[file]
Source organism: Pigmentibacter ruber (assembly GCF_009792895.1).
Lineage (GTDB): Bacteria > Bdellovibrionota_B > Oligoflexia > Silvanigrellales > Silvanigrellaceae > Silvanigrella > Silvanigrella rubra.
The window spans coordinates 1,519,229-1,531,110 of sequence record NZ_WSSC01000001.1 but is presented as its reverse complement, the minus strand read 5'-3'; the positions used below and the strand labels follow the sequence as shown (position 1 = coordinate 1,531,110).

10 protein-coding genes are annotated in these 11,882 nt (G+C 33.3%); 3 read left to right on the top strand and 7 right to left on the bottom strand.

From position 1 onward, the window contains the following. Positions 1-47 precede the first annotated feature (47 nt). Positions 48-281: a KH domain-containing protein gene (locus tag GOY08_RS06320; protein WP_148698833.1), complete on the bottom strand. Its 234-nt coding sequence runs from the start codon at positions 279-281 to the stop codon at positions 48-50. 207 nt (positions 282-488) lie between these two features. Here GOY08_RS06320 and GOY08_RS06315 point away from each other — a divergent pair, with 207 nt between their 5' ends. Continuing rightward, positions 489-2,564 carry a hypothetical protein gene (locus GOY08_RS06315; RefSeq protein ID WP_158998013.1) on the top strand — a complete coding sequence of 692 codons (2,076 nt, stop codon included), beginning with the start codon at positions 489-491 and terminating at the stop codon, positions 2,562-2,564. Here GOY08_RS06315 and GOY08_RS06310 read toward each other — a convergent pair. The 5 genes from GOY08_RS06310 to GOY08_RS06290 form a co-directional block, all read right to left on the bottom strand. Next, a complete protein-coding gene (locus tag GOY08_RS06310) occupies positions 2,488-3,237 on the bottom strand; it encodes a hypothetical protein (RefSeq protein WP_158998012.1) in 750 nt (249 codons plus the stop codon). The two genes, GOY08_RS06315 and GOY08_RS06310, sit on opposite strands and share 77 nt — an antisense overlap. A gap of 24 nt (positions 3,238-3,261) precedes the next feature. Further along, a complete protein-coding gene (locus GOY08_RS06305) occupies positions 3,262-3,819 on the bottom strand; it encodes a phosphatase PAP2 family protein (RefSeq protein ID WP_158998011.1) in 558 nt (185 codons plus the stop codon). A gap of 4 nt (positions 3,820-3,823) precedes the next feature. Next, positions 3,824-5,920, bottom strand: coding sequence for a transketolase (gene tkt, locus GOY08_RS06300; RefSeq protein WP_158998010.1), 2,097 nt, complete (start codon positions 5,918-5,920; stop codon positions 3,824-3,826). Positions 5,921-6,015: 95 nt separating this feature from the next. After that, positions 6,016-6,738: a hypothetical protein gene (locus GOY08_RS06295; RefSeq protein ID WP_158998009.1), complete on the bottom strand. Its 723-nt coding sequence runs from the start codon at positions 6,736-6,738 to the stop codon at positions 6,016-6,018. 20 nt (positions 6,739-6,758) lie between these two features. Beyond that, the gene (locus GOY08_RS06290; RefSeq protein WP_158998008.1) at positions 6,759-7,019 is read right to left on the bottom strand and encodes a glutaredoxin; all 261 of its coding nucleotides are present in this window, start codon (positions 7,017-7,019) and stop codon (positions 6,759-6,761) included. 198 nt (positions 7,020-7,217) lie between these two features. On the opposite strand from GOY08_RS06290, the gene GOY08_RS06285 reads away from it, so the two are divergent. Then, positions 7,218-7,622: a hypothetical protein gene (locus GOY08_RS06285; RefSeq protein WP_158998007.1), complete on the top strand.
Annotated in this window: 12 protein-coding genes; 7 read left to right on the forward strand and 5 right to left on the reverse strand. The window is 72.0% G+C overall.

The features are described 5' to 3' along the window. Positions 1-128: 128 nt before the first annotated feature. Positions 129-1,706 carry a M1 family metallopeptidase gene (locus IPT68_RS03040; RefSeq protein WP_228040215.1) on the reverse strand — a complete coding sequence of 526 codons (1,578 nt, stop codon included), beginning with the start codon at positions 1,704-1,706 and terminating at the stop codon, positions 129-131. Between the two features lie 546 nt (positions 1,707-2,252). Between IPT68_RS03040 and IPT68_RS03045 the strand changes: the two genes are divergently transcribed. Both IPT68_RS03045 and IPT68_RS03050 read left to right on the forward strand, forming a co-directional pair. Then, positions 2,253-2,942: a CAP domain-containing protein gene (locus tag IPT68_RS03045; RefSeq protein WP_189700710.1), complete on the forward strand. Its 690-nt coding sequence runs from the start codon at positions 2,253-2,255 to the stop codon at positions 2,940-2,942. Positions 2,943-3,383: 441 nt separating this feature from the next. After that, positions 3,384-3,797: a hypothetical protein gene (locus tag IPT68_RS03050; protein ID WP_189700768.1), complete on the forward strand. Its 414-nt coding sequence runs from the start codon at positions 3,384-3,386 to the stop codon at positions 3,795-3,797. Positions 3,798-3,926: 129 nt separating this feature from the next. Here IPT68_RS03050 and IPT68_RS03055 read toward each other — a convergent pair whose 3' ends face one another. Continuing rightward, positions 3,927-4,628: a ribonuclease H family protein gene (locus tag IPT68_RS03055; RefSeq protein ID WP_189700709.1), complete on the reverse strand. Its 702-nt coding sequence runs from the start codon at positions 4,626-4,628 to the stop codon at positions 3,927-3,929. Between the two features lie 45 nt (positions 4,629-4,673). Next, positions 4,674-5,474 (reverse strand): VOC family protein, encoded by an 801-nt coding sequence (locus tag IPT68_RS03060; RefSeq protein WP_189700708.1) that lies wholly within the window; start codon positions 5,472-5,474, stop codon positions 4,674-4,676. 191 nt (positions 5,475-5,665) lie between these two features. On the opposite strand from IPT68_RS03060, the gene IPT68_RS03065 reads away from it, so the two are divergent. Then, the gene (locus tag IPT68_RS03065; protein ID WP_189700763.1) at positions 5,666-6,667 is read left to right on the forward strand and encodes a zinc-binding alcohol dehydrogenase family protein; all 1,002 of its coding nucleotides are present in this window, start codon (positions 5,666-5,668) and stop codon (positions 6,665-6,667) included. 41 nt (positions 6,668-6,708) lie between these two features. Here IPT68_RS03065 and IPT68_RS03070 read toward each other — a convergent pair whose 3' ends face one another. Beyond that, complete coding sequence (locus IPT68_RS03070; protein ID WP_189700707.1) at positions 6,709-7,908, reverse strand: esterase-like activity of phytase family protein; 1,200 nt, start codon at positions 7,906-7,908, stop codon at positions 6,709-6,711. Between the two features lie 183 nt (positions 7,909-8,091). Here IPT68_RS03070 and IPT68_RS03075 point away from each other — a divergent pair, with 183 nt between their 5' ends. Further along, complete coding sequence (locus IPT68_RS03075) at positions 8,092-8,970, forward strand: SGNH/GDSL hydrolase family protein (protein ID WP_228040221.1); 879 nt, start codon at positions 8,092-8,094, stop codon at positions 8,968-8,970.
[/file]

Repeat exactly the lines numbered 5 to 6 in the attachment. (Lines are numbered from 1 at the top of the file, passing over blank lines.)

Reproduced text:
From position 1 onward, the window contains the following. Positions 1-47 precede the first annotated feature (47 nt). Positions 48-281: a KH domain-containing protein gene (locus tag GOY08_RS06320; protein WP_148698833.1), complete on the bottom strand. Its 234-nt coding sequence runs from the start codon at positions 279-281 to the stop codon at positions 48-50. 207 nt (positions 282-488) lie between these two features. Here GOY08_RS06320 and GOY08_RS06315 point away from each other — a divergent pair, with 207 nt between their 5' ends. Continuing rightward, positions 489-2,564 carry a hypothetical protein gene (locus GOY08_RS06315; RefSeq protein ID WP_158998013.1) on the top strand — a complete coding sequence of 692 codons (2,076 nt, stop codon included), beginning with the start codon at positions 489-491 and terminating at the stop codon, positions 2,562-2,564. Here GOY08_RS06315 and GOY08_RS06310 read toward each other — a convergent pair. The 5 genes from GOY08_RS06310 to GOY08_RS06290 form a co-directional block, all read right to left on the bottom strand. Next, a complete protein-coding gene (locus tag GOY08_RS06310) occupies positions 2,488-3,237 on the bottom strand; it encodes a hypothetical protein (RefSeq protein WP_158998012.1) in 750 nt (249 codons plus the stop codon). The two genes, GOY08_RS06315 and GOY08_RS06310, sit on opposite strands and share 77 nt — an antisense overlap. A gap of 24 nt (positions 3,238-3,261) precedes the next feature. Further along, a complete protein-coding gene (locus GOY08_RS06305) occupies positions 3,262-3,819 on the bottom strand; it encodes a phosphatase PAP2 family protein (RefSeq protein ID WP_158998011.1) in 558 nt (185 codons plus the stop codon). A gap of 4 nt (positions 3,820-3,823) precedes the next feature. Next, positions 3,824-5,920, bottom strand: coding sequence for a transketolase (gene tkt, locus GOY08_RS06300; RefSeq protein WP_158998010.1), 2,097 nt, complete (start codon positions 5,918-5,920; stop codon positions 3,824-3,826). Positions 5,921-6,015: 95 nt separating this feature from the next. After that, positions 6,016-6,738: a hypothetical protein gene (locus GOY08_RS06295; RefSeq protein ID WP_158998009.1), complete on the bottom strand. Its 723-nt coding sequence runs from the start codon at positions 6,736-6,738 to the stop codon at positions 6,016-6,018. 20 nt (positions 6,739-6,758) lie between these two features. Beyond that, the gene (locus GOY08_RS06290; RefSeq protein WP_158998008.1) at positions 6,759-7,019 is read right to left on the bottom strand and encodes a glutaredoxin; all 261 of its coding nucleotides are present in this window, start codon (positions 7,017-7,019) and stop codon (positions 6,759-6,761) included. 198 nt (positions 7,020-7,217) lie between these two features. On the opposite strand from GOY08_RS06290, the gene GOY08_RS06285 reads away from it, so the two are divergent. Then, positions 7,218-7,622: a hypothetical protein gene (locus GOY08_RS06285; RefSeq protein WP_158998007.1), complete on the top strand.
Annotated in this window: 12 protein-coding genes; 7 read left to right on the forward strand and 5 right to left on the reverse strand. The window is 72.0% G+C overall.